When I was nineteen years old, my friend Julie’s sister was working as an au pair in Paris. She was having a great time. Each time I saw Julie she would tell me about her sister’s adventures and I would listen with both ears wide open. Her sister was living in a big, fancy house, dining on cheese, baguettes, grapes and wine. After seeing the children off to school in the morning she took classes in French and art until it was time to pick the children up at the end of the day. In her spare time handsome young men escorted her as she explored Paris. I was fascinated and decided that a working holiday was exactly what I needed.
Through the help of my local Manpower center I received a book about seeking employment in Europe and quickly learned that there was a high demand among European families for au pairs, a fancy term for a live-in babysitter. The job description sounded great. As an au pair I would live with a family babysitting a few hours a day, preparing the odd meal if the parents were out, and helping out with light housework. I would be working six days a week with several afternoons or evenings free – generally spent taking language classes, sightseeing, and getting to know the country. In return I would receive room, board, a small salary, the chance to become fluent in another language, firsthand experience of the country’s customs, and occasionally the opportunity to travel with the family on their holidays to the mountains or seashore.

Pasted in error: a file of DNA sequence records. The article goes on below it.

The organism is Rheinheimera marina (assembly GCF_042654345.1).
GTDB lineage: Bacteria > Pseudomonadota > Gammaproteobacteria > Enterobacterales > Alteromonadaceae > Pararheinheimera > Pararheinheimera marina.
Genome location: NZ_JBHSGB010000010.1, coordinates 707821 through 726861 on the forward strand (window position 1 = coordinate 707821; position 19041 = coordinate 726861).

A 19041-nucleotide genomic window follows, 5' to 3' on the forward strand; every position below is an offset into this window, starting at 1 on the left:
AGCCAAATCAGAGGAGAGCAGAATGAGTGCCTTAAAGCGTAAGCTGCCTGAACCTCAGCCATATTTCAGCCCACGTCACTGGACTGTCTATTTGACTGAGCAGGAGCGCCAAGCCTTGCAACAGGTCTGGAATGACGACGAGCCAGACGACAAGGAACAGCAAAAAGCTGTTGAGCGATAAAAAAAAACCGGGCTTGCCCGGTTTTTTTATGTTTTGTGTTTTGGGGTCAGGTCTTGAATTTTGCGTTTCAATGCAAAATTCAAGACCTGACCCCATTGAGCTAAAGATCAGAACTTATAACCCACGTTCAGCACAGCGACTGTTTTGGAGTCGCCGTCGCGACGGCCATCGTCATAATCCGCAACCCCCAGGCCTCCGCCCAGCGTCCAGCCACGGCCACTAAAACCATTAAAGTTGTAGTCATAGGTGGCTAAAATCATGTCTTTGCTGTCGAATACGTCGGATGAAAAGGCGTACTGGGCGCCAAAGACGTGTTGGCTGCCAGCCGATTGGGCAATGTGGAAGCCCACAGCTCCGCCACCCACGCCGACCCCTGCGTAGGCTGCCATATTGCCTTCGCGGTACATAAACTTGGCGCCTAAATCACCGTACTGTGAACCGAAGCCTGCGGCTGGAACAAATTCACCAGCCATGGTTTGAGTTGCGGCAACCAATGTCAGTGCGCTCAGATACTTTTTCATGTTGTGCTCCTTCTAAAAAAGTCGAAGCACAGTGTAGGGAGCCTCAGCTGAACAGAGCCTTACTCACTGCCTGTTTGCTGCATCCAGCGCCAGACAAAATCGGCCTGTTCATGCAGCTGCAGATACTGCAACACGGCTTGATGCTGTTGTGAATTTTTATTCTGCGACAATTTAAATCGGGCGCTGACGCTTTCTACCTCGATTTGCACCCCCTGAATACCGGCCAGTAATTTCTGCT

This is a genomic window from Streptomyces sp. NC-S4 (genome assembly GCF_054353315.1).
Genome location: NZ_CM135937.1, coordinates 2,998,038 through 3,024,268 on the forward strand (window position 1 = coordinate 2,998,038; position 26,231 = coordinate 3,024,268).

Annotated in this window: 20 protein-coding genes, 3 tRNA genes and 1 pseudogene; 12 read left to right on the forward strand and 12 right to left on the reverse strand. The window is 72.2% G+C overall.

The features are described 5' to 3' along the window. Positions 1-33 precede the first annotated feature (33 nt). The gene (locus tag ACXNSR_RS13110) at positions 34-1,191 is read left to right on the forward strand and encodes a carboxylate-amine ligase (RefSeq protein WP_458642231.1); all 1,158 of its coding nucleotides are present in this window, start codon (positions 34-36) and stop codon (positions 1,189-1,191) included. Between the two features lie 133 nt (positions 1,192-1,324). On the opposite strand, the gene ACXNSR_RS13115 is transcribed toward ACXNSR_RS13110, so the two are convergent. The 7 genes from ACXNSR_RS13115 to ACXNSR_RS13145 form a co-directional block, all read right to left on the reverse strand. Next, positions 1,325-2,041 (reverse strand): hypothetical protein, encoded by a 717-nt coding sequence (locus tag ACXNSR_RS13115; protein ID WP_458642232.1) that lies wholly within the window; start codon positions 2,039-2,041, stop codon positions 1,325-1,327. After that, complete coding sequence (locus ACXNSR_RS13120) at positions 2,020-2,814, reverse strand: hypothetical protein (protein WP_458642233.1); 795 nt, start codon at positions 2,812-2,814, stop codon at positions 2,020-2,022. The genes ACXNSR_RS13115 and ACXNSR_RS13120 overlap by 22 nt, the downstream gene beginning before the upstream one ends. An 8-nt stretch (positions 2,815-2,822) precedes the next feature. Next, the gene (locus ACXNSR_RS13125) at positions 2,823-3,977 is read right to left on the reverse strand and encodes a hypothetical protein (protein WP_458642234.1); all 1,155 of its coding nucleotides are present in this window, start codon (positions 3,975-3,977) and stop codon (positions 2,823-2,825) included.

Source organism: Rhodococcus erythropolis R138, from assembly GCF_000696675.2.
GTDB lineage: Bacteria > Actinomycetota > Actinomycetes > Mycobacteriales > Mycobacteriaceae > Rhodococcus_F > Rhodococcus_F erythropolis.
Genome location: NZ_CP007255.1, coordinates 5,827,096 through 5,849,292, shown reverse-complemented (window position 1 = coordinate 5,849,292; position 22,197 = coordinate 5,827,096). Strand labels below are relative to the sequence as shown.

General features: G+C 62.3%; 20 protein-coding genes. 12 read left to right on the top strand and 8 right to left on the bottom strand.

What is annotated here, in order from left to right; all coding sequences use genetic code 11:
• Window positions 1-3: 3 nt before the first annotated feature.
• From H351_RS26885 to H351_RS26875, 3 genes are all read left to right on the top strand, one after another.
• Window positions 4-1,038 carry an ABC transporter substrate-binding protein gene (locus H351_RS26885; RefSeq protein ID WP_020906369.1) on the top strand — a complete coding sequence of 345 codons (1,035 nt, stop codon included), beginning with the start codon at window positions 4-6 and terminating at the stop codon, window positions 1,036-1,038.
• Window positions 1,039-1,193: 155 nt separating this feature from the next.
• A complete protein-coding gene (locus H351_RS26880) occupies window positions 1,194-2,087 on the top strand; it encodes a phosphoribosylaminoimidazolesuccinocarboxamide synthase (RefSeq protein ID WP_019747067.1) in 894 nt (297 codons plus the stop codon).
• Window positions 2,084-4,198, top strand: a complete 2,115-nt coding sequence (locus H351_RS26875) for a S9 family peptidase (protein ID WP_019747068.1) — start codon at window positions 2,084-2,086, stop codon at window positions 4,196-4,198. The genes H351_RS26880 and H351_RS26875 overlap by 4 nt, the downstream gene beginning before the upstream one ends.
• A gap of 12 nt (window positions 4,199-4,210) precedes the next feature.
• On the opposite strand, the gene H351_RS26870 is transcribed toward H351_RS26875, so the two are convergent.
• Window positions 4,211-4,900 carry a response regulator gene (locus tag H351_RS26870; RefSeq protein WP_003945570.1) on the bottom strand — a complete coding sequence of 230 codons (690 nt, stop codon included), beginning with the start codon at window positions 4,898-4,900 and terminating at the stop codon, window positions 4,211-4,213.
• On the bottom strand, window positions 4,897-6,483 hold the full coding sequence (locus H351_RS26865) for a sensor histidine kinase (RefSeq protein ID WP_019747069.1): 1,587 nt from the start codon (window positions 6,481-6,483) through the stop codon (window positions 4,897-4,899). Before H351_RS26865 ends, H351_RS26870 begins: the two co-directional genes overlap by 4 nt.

I traveled to London to visit domestic agencies that specialized in locating au pair positions throughout Europe. I signed up with an agency, paid a $50 fee, and received a job in Madrid. The position sounded good: a six-year-old girl and a three-year-old boy, and the family typically spent the summer in the mountains or at the ocean. Laura, another potential au pair from the same agency, and I traveled together on the same flight to Madrid. Laura told me that something had gone wrong with her placement. She was supposed to work for a family with a baby, but when she had phoned the night before to advise them of her arrival, another British girl had spoken with her on the phone saying the Madrid representatives had given the job to her.
We arrived at the Madrid office, a language school that handled domestic job placements on the side, and sat for hours in a chaotic office full of employees who spent more time socializing than working. I was awaiting my new employers to collect me while the staff attempted to locate another employer for Laura. Late in the afternoon an extremely agitated young woman stormed into the agency arguing in Spanish with the staff. She poked her head into the room where we were waiting and asked in English:
“Are you Laura?”
My new friend said yes, but then the staff hustled the new girl down to a room at the far end of the corridor where the yelling in Spanish continued. Laura didn’t speak Spanish, so I translated as much as I was able to grasp. Apparently this was the girl who had been given Laura’s au pair job and she was unhappy with the position. She’d come to Madrid as an au pair, but what this family wanted was a nanny, and she was not prepared to do the extra work and demanded a different job. After a few minutes everyone returned to the office where Laura and I were waiting. The angry British girl spoke to us rapidly in English so the staff couldn’t understand. She said they were ganging up on her, and in need of support she told them we were her friends and she wanted to be with us. After another thirty minutes of heated discussion, they agreed to find her a new position. In the meantime word came from my new employers that they were at their summer home in the mountains and would drive back to Madrid the following day to pick me up. For a minute I wondered if I’d be spending the night on a couch in the office, but in the end the agency put me into a hotel across the street for the evening.